Sunrise Children’s Hospital can be your partner for flu prevention this winter and provide reliable emergency care if flu complications become a problem in your household. Our Las Vegas pediatric ER is the largest in the area, providing care for more than 30,000 children each year. For flu prevention tips from our registered pediatric nurses, call our healthcare referral line at (702) 731-5437 or visit us online.
Most people tend to associate cancer with lifestyle factors that contribute to a higher cancer risk later on in life. In the case of childhood cancers, however, the causes seem to be related to inherited genetic defects and early genetic mutations that take place in cell divisions that occur during fetal development or the first few years of life . Understanding the seemingly random pattern behind the development of childhood cancers can be helpful for parents and families, because cancer diagnoses are often accompanied by feelings of guilt. This article will take a closer look at the risks and causes of childhood cancer so that you are able to better understand your child’s disease and face the treatment process.
Sometimes, childhood cancers may be caused by inherited genetic mutations from one or both parents. In some cases, parents may not even be aware of the DNA changes they are passing on to their children, because they are only identifiable through genetic testing. Still, it is important to remember that inherited genetic abnormalities only account for a small handful of childhood cancers. It is much more likely that the DNA changes are random and take place before the child is even born.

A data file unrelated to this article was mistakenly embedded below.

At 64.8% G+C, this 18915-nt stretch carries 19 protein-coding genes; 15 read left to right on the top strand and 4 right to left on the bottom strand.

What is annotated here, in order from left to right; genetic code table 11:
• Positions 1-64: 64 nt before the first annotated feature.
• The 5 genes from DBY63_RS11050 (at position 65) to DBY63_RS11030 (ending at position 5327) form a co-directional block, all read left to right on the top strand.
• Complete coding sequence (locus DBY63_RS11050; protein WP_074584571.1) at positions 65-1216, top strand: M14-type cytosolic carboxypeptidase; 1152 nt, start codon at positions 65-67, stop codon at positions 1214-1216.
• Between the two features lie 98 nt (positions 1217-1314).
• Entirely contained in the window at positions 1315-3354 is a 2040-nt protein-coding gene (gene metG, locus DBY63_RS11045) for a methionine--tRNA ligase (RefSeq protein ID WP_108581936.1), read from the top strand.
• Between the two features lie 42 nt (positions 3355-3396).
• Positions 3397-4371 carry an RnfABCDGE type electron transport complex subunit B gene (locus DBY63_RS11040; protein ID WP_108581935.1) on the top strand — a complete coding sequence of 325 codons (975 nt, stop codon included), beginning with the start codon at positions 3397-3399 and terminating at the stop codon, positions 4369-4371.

Acquired Genetic Mutation
When DNA mutations are not inherited, they are called acquired mutations, and they tend to happen very early in a child’s life, maybe even in gestation. During this period, cells are dividing at a rapid rate, and errors may occur, causing genetic mutation. From the point of mutation onward, all cells that come from that mutated cell will have changes to its DNA. Unfortunately, the likelihood for acquired mutations is very unpredictable.
Research has been conducted to explore environmental causes for childhood cancer, but these seem to be rarely, if at all, involved in the risk. Radiation exposure is the most commonly linked environmental factor with childhood cancers, though most of these cancers still appear to have no outside causes.
Sunrise Children’s Hospital can offer hope following a diagnosis of childhood cancer with the only dedicated pediatric oncology unit in the state of Nevada. You can explore our oncology services on our website or reach us through our Consult-A-Nurse healthcare referral line at (702) 731-5437.